/etc/sasl2/smtpd.conf: pwcheck_method: saslauthd mech_list: PLAIN LOGIN
Do not specify any other mechanisms in mech_list than PLAIN or LOGIN when using saslauthd!
It can only handle these two mechanisms, and authentication will fail if clients are allowed
to choose other mechanisms. Plaintext mechanisms (PLAIN, LOGIN) send credentials unencrypted.
This information should be protected by an additional security layer such as a TLS-encrypted
SMTP session. Additionally the saslauthd server itself must be configured. It must be told which
authentication backend to turn to for password verification. The backend is selected with a
saslauthd command-line option and will be shown in the following examples. Some distributions
use a configuration file to provide saslauthd command line options to set e.g.
the authentication backend.
Typical locations are /etc/sysconfig/saslauthd or /etc/default/saslauthd.
Cyrus SASL Plugins - auxiliary property plugins
Cyrus SASL uses a plugin infrastructure (called auxprop) to expand libsasl's capabilities. Currently Cyrus SASL sources provide three authentication plugins.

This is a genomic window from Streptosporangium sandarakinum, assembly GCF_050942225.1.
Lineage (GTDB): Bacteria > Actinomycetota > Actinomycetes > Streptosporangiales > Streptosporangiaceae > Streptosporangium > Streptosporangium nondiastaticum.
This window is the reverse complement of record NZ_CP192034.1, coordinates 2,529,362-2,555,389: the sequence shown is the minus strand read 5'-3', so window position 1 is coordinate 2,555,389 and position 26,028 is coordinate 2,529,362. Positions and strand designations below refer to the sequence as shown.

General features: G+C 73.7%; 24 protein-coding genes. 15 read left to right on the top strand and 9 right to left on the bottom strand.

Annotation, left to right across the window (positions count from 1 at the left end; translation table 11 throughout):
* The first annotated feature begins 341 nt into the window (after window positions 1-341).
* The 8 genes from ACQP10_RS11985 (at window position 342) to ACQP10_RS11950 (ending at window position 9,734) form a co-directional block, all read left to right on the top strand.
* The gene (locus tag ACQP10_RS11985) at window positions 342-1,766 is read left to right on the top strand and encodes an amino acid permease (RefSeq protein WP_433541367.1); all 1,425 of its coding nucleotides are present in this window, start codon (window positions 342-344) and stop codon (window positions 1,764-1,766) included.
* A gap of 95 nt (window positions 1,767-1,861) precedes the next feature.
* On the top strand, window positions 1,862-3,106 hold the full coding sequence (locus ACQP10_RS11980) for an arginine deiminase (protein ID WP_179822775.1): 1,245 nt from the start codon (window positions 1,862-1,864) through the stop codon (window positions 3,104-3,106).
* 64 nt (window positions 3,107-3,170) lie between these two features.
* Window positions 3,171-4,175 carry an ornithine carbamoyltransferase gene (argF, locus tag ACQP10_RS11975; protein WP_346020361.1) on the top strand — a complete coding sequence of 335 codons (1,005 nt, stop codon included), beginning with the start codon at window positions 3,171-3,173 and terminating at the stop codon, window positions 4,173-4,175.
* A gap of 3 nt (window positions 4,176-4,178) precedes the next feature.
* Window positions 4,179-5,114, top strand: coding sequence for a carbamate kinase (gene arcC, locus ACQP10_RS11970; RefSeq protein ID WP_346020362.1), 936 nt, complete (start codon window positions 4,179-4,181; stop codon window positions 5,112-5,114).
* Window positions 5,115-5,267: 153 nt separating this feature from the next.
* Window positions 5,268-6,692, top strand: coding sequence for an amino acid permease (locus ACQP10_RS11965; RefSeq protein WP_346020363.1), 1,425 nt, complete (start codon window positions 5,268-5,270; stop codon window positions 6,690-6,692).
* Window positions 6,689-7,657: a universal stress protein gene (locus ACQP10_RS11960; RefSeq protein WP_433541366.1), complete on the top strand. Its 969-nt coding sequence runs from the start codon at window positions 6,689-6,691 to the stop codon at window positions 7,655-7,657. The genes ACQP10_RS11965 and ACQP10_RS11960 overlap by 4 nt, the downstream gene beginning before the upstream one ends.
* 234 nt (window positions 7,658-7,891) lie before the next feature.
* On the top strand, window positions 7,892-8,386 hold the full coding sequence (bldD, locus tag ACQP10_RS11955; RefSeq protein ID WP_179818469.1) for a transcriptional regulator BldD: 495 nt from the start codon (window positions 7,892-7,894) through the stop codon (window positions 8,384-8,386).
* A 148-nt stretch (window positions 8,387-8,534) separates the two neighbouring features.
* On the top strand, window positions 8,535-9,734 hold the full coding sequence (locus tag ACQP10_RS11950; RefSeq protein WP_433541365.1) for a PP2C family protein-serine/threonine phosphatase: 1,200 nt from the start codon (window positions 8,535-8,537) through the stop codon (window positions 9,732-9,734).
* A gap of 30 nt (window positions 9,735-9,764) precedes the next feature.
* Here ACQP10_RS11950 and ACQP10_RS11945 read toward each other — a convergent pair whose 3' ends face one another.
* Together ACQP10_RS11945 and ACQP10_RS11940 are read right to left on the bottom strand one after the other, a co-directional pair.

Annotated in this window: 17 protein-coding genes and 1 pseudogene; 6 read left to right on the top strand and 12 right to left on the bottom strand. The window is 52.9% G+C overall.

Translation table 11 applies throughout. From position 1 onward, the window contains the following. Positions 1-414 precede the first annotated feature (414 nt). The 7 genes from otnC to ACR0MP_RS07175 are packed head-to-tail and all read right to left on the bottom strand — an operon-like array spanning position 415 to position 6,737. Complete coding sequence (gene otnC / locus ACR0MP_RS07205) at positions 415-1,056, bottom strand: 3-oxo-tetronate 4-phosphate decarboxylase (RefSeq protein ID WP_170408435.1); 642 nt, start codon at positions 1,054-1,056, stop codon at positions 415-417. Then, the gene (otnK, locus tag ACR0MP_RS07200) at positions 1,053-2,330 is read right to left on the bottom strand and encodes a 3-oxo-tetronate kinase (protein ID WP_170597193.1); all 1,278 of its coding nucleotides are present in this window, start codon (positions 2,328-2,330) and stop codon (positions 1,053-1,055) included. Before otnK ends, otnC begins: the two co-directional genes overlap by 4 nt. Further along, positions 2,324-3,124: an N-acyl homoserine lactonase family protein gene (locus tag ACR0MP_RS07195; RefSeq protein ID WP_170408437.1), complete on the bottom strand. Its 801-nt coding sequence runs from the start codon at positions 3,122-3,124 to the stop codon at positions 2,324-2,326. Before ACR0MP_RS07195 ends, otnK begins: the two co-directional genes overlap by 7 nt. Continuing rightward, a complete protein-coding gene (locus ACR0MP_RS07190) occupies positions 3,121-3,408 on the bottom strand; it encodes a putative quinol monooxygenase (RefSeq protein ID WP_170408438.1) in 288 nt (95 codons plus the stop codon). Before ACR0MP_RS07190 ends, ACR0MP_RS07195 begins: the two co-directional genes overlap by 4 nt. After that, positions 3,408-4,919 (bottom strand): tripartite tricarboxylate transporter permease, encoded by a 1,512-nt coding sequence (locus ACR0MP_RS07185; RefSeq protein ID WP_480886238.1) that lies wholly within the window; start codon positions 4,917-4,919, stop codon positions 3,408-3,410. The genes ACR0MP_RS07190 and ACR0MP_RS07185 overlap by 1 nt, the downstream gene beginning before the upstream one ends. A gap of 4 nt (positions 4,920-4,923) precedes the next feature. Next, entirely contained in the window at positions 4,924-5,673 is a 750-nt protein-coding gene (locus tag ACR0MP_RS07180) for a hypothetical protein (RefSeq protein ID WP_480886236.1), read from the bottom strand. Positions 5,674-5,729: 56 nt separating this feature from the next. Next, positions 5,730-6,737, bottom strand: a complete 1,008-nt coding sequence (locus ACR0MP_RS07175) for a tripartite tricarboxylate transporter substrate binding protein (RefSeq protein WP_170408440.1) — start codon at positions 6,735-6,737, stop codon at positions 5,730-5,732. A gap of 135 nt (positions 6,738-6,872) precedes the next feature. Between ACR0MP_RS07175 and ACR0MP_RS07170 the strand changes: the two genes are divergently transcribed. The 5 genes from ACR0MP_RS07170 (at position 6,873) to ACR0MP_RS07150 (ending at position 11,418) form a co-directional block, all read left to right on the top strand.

are stored stored in a Cyrus SASL Berkeley DB database
|sql|| Accounts are
stored in a SQL database
are stored stored in an LDAP database
These three plugins support shared-secret mechanisms i.e. CRAM-MD5, DIGEST-MD5 and NTLM. These mechanisms send credentials encrypted but their verification process requires the password to be available in plaintext. Consequently passwords cannot (!) be stored in encrypted form.
The sasldb plugin
The sasldb 'auxprop' plugin authenticates SASL clients against credentials that are stored in a Berkeley DB database. The database schema is specific to Cyrus SASL. The database is usually located at /etc/sasldb2 (/etc/postfix).
The sasldb2 file contains passwords in plaintext, and should have read+write access only to user postfix or a
group that postfix is member of. The saslpasswd2 command-line utility creates and maintains the database:
$saslpasswd2 -c -u example.com username Password: Again (for verification):
Users must specify firstname.lastname@example.org as login name, not username. You can run the following command to reuse the Postfix mydomain parameter value as the login domain:
$ saslpasswd2 -c -u `postconf -h mydomain` username Password: Again (for verification):
The sasldblistusers2 command lists all existing users in the sasldb database:
$ sasldblistusers2 email@example.com: password1 firstname.lastname@example.org: password2
Configure libsasl to use sasldb with the following instructions:
/etc/sasl2/smtpd.conf: pwcheck_method: auxprop auxprop_plugin: sasldb mech_list: PLAIN LOGIN CRAM-MD5 DIGEST-MD5 NTLM or mech_list: CRAM-MD5 DIGEST-MD5 NTLM
In the above example adjust mech_list to the mechanisms that are applicable for your environment.